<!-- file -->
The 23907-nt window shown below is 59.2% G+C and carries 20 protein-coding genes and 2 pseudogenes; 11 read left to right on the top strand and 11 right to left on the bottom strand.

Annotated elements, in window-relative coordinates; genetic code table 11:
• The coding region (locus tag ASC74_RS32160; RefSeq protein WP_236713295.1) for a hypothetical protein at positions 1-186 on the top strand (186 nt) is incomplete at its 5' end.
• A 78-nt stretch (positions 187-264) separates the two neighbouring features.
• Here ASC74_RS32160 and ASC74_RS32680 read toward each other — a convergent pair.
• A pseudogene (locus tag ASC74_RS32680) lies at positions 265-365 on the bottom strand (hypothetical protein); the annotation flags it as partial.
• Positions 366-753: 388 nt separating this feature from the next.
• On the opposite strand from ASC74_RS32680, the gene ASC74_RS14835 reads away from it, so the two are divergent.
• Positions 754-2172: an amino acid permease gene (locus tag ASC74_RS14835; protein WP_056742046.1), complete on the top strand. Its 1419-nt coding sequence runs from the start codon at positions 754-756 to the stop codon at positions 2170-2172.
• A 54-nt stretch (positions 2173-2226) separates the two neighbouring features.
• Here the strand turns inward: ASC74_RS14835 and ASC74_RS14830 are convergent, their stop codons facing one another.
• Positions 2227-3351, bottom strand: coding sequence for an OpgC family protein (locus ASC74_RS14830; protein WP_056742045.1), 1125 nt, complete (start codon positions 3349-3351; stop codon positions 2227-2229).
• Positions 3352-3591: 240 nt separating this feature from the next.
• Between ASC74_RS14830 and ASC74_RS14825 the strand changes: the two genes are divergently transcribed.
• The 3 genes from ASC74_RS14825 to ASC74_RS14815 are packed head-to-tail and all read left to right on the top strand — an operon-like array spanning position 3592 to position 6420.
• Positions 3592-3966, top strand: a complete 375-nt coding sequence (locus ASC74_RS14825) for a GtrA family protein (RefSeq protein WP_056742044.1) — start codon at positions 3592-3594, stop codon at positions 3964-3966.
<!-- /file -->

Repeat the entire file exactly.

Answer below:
The 23907-nt window shown below is 59.2% G+C and carries 20 protein-coding genes and 2 pseudogenes; 11 read left to right on the top strand and 11 right to left on the bottom strand.

Annotated elements, in window-relative coordinates; genetic code table 11:
• The coding region (locus tag ASC74_RS32160; RefSeq protein WP_236713295.1) for a hypothetical protein at positions 1-186 on the top strand (186 nt) is incomplete at its 5' end.
• A 78-nt stretch (positions 187-264) separates the two neighbouring features.
• Here ASC74_RS32160 and ASC74_RS32680 read toward each other — a convergent pair.
• A pseudogene (locus tag ASC74_RS32680) lies at positions 265-365 on the bottom strand (hypothetical protein); the annotation flags it as partial.
• Positions 366-753: 388 nt separating this feature from the next.
• On the opposite strand from ASC74_RS32680, the gene ASC74_RS14835 reads away from it, so the two are divergent.
• Positions 754-2172: an amino acid permease gene (locus tag ASC74_RS14835; protein WP_056742046.1), complete on the top strand. Its 1419-nt coding sequence runs from the start codon at positions 754-756 to the stop codon at positions 2170-2172.
• A 54-nt stretch (positions 2173-2226) separates the two neighbouring features.
• Here the strand turns inward: ASC74_RS14835 and ASC74_RS14830 are convergent, their stop codons facing one another.
• Positions 2227-3351, bottom strand: coding sequence for an OpgC family protein (locus ASC74_RS14830; protein WP_056742045.1), 1125 nt, complete (start codon positions 3349-3351; stop codon positions 2227-2229).
• Positions 3352-3591: 240 nt separating this feature from the next.
• Between ASC74_RS14830 and ASC74_RS14825 the strand changes: the two genes are divergently transcribed.
• The 3 genes from ASC74_RS14825 to ASC74_RS14815 are packed head-to-tail and all read left to right on the top strand — an operon-like array spanning position 3592 to position 6420.
• Positions 3592-3966, top strand: a complete 375-nt coding sequence (locus ASC74_RS14825) for a GtrA family protein (RefSeq protein WP_056742044.1) — start codon at positions 3592-3594, stop codon at positions 3964-3966.